It is a pleasure to have you here in the Berlaymont. It is a real first. It is the very first time that a Secretary-General of NATO is visiting the College of Commissioners of the European Commission. So a very warm welcome. It is a symbol, a sign for the very good cooperation we have between the European Commission and NATO, following joint declarations we had in 2016 and 2018, and this shows the depth of the relationship.
So the two of us, we meet on a regular basis, we have a long history of working together. Because of course, I have witnessed your outstanding leadership, in the five years I was as a Minister of Defence, in the NATO meetings. So I must really say: You have modernised, you have strengthened NATO in an outstanding way and that was really impressive for me to see that. Now here, the European Commission and NATO are good partners, but we could do more. We could be more strategic and we could prioritise better. So it is about topics like cyber-security and emerging technologies, it is about climate change and resilience.
First on cyber-security: We both know how important it is to protect critical networks and sensitive data. Today, in College, we are adopting a strategy to enhance cyber-security. We have a common interest to ensure that the hardware we rely on is safe. And we both want to fight disinformation that threatens our democracies. Indeed here too, today in College, we will adopt a package to regulate the digital platforms.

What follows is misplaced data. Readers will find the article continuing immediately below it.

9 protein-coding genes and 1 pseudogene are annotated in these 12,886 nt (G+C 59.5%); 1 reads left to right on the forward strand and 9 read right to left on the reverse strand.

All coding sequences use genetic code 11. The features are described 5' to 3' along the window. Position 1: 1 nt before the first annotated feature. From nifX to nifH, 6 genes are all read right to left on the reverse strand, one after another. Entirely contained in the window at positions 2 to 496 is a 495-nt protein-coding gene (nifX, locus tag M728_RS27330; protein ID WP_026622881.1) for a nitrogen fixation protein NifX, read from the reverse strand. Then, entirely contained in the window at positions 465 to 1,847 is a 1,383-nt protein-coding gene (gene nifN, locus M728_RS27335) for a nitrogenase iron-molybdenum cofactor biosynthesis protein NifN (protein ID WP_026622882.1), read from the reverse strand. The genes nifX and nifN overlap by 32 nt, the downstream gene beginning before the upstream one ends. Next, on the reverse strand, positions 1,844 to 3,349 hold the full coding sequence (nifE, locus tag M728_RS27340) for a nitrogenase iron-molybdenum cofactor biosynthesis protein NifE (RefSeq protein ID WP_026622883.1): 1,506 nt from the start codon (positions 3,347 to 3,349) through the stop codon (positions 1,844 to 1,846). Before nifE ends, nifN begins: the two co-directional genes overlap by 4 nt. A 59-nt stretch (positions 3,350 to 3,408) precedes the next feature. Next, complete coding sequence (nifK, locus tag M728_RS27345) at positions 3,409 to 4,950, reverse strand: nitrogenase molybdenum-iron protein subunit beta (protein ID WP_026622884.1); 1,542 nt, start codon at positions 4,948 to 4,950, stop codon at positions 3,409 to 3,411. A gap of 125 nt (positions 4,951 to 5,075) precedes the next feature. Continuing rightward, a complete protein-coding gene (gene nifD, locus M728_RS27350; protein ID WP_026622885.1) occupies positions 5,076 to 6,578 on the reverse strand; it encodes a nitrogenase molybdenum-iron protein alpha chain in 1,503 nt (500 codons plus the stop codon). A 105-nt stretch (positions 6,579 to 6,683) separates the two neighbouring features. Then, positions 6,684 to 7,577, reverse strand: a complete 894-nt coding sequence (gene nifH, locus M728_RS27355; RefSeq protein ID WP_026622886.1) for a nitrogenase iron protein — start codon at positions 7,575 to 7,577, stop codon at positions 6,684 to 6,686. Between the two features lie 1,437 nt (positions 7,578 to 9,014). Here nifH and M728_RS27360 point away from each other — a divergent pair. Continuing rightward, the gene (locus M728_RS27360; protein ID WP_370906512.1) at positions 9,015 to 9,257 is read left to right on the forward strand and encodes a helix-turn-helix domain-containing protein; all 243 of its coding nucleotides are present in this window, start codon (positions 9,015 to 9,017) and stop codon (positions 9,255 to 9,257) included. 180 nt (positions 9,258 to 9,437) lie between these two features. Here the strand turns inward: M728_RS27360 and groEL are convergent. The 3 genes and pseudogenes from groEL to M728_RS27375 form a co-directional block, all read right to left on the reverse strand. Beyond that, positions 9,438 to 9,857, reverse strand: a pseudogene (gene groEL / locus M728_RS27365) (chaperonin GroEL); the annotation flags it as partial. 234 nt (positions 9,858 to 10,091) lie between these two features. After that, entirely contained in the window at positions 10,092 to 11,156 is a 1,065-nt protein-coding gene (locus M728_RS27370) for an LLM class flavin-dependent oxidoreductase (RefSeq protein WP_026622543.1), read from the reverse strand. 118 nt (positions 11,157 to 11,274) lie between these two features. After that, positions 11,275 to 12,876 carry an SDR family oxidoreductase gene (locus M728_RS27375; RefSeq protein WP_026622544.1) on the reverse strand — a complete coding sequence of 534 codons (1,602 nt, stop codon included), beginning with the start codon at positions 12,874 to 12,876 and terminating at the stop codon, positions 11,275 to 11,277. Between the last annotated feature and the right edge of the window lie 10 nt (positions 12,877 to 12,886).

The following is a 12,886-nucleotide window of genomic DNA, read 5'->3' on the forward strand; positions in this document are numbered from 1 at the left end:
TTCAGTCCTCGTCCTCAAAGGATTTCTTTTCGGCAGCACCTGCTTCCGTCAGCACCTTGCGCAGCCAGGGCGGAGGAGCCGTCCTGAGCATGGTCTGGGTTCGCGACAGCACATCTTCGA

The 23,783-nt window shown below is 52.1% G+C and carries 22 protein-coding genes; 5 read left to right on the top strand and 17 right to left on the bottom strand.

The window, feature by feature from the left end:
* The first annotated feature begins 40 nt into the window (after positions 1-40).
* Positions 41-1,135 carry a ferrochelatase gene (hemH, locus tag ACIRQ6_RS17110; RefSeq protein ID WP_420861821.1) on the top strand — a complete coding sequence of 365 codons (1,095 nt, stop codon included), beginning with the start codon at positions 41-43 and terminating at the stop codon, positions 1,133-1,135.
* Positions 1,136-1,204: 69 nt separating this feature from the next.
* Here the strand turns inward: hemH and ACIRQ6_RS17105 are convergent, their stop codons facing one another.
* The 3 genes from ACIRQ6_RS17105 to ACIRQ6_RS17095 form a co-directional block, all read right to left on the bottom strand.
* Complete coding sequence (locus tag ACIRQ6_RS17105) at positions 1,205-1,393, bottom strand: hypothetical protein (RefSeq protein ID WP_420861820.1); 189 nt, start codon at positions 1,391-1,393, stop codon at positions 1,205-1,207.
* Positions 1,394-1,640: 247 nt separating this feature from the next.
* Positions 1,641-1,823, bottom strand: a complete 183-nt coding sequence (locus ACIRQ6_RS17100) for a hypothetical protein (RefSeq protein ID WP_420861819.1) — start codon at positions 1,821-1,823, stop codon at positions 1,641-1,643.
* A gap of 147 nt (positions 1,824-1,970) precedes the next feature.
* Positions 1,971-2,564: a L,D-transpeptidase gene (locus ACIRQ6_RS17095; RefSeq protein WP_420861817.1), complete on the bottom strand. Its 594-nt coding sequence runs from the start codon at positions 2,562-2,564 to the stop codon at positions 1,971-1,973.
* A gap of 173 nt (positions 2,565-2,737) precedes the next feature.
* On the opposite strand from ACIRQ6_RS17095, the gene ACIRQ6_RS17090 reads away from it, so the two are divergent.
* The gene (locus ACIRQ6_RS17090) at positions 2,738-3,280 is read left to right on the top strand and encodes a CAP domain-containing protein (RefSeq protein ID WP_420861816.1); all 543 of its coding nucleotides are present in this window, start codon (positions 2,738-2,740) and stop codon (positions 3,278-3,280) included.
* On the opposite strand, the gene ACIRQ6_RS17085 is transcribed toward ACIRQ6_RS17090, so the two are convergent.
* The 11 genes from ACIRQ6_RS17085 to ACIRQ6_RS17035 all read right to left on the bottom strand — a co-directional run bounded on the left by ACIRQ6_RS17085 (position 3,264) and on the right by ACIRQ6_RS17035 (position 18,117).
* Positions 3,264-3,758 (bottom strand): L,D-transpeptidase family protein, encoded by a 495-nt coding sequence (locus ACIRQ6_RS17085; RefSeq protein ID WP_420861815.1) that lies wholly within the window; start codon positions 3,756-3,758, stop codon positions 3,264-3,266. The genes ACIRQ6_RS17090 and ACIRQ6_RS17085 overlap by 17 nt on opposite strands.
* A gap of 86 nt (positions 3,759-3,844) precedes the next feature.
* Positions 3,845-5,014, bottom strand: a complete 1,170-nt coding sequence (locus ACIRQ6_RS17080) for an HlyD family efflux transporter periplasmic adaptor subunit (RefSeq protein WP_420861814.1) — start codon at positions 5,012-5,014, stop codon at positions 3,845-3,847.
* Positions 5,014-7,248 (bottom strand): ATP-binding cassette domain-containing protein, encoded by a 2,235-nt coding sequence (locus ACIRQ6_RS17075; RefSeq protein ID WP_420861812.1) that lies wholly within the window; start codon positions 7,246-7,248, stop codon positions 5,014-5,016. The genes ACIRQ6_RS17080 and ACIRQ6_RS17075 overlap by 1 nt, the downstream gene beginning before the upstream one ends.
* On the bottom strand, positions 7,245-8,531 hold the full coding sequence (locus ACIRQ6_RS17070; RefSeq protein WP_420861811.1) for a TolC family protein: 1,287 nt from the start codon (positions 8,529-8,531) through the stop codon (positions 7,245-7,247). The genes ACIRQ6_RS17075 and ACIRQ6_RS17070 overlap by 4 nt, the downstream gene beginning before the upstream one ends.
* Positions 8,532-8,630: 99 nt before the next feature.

The second topic is climate change. Fighting climate change, as you know, is one of the top priorities of the European Union. And we know that global warming already causes severe geopolitical shifts. Climate change has become one of the most important security drivers - just think of, for example, the desertification of landscapes, or the conflicts and struggles for scarce resources like water or farm land, pasture land, following the effects and the impact of climate change. Indeed, a few weeks ago, the EEAS published a Climate Change and Defence Roadmap, proposing to integrate climate change into the European Union's defence actions. So I think one field where we can do a lot is - between Commission and NATO - that we share foresight, research, and that we cooperate on the measures we are taking. A wide field to work intensively together.
And the third topic is resilience. Many EU projects and a lot of funding under NextGenerationEU will have an impact on security. For example, military mobility benefits from the improvement of our railway systems. But also the investing in cyber-security; new power grids; artificial intelligence; data protection; of course the digital infrastructure like 5G, 6G is very important for Europe's economic development. But of course, it is also a key to mitigate possible threats, such as those threats in hybrid warfare. So there is a close link between the two organisations.
There is a lot of potential to re-energise the partnership between the European Commission and NATO. And I am very much looking forward towards our exchange today in College.
So thank you very much again for being here.